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Healthcare data breach prevention measures are essential in today’s industry, especially as technology continues to evolve and more facilities begin to connect to other networks. Secure data sharing is more prevalent, and organizations need to ensure that as they store, transfer, and use information, they remain compliant with all federal, state, and local laws along the way.

Recent reports show that even though healthcare might be concerned with its data security and data breach prevention measures, it might not always have the necessary tools available. Moreover, research shows that cybersecurity threats are continuously evolving, but there are still some older types of cyber attacks that entities across numerous sectors fall for. A comprehensive data security plan is essential for data breach prevention, especially as data storing, syncing, and sharing grows in popularity.

A recent Biscom survey found that the healthcare industry is greatly concerned with its data security measures, but it is the least likely to use secure data sharing methods.

Organizations across 13 industries stated that security is a major deterrent when it comes to file synchronization and sharing, but “the healthcare industry is one of the most polarizing when it comes to security,” according to Biscom.

The research also found that 100 percent of surveyed healthcare facilities said that ranked security as either the top issue or second most important feature when it comes to secure file transfer (SFT) services. However, healthcare respondents also reported that they may not be using the best tools. For example, respondents that ranked security and encryption as the most important feature, 81 still use email to share files and 45 percent still use FTP.

Other key findings from the report showed how healthcare respondents viewed the features of secure synchronization options:

  • 80 percent of respondents said security was “critical”
  • 86 percent said ease of use was either “critical” or “very important”
  • 60 percent reported that speed was either “critical” or “very important”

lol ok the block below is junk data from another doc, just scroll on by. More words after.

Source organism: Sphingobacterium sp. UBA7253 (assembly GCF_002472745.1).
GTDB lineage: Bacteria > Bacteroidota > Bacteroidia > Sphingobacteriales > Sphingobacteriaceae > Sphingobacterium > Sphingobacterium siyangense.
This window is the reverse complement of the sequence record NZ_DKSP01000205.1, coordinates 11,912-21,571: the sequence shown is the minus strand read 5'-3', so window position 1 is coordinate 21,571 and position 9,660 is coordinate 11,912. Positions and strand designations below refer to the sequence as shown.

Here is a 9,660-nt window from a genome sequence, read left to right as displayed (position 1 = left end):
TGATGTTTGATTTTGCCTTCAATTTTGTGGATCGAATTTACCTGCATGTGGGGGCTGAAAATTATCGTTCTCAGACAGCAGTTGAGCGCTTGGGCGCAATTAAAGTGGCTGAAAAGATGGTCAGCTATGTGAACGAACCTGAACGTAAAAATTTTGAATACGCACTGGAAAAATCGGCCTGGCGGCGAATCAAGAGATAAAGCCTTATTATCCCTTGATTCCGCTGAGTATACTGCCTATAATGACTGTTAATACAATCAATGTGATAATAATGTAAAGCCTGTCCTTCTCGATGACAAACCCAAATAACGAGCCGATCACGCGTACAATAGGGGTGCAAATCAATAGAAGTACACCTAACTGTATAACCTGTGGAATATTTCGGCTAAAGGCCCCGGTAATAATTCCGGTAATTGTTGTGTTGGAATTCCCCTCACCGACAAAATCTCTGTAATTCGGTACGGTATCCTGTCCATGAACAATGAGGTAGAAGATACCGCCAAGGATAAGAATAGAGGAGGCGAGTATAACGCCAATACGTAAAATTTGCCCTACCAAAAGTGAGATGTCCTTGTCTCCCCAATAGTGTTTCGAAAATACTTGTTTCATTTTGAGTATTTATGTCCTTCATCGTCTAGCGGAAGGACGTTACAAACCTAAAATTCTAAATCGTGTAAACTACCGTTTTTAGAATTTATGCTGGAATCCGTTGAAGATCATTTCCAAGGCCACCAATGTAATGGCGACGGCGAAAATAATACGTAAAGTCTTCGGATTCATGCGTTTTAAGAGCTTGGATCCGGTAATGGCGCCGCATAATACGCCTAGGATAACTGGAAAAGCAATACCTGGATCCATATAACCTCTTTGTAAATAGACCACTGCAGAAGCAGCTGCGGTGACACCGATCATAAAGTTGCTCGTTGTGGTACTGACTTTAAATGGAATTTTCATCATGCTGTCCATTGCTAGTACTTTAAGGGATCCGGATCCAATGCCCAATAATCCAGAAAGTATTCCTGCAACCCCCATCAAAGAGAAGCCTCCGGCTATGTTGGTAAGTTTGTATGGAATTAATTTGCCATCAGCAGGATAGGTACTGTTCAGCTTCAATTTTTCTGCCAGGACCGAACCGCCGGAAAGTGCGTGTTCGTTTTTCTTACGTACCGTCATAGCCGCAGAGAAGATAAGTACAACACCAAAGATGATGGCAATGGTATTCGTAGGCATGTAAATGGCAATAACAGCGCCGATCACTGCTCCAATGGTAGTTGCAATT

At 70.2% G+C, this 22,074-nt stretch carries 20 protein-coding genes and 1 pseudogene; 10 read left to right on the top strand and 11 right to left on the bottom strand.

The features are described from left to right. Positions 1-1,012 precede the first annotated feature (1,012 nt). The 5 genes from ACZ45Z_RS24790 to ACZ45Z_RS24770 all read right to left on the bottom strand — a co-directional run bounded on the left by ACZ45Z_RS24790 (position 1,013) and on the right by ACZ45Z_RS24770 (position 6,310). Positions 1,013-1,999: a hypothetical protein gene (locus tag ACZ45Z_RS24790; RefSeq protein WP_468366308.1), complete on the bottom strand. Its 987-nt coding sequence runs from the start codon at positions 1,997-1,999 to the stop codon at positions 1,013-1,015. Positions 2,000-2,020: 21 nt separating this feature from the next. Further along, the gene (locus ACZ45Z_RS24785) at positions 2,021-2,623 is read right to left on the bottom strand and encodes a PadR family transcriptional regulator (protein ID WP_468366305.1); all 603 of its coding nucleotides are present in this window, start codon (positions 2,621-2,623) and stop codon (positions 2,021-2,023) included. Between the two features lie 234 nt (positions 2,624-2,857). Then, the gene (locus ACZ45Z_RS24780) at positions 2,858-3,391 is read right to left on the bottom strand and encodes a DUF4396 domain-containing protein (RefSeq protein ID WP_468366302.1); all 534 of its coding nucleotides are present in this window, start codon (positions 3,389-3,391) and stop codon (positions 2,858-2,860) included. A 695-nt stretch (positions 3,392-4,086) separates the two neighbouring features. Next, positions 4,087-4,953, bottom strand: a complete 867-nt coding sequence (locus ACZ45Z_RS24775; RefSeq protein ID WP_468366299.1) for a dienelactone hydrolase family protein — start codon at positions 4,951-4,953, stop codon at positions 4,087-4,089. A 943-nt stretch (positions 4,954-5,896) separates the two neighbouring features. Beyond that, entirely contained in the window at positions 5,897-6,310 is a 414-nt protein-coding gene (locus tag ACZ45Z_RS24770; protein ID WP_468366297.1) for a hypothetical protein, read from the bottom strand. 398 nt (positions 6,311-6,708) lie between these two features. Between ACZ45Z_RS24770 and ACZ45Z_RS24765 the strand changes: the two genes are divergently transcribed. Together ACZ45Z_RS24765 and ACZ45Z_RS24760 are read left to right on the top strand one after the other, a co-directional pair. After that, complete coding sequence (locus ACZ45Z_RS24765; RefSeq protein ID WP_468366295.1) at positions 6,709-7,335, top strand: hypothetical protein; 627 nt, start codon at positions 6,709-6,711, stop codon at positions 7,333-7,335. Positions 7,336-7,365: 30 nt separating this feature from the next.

• 43 percent said storage and large file support were either “critical” or “very important”

A particularly disturbing find in the survey though was that 93 percent of healthcare respondents would opt for a “simple and easy to use solution” instead of a “complex, but full featured solution.”

Verizon’s “2015 Data Breach Investigations Report” also surveyed numerous industries, including healthcare, and found that 70 percent of today’s cyberattacks use a combination of sophisticated attacks and older methods, such as phishing and hacking.

The report also found that many existing vulnerabilities remain open, due in large part to security patches never being implemented – even though solutions have been available for some time.

“No industry is immune to security failures,” the report’s authors wrote. “Don’t let a ‘that won’t happen to me because I’m too X’ attitude catch you napping.”

Verizon also outlined nine threat patterns that make up 96 percent of security incidents:

  • miscellaneous errors, such as sending an email to the wrong person;
  • crimeware (various malware aimed at gaining control of systems);
  • insider/privilege misuse;
  • physical theft/loss;
  • Web app attacks;
  • denial-of-service attacks;
  • cyberespionage;
  • point-of-sale intrusions;
  • payment card skimmers.

Healthcare was also one of the leading industries when it came to data breaches being caused by physical theft or loss, according to the Verizon report.

“Full-disk encryption, locking down USB ports, password protection, and the ability to remote wipe continue to be the recommended countermeasures, as it’s much better to be ahead of these incidents than be behind the eight-ball,” the report read. “Protecting the data and documenting the steps you have taken to do so is likely the best you can do to avoid a painful post-incident series of events.”

Data breach prevention measures cannot just be relegated to one area. Hacking and cyberattacks made headlines for the first part of 2015, but email phishing attacks still take place, and facilities cannot ignore the importance of employee training. Therefore, healthcare facilities must use a well-rounded approach to their data security measures.

http://healthitsecurity.com/2015/04/28/is-healthcare-improving-data-breach-prevention-measures/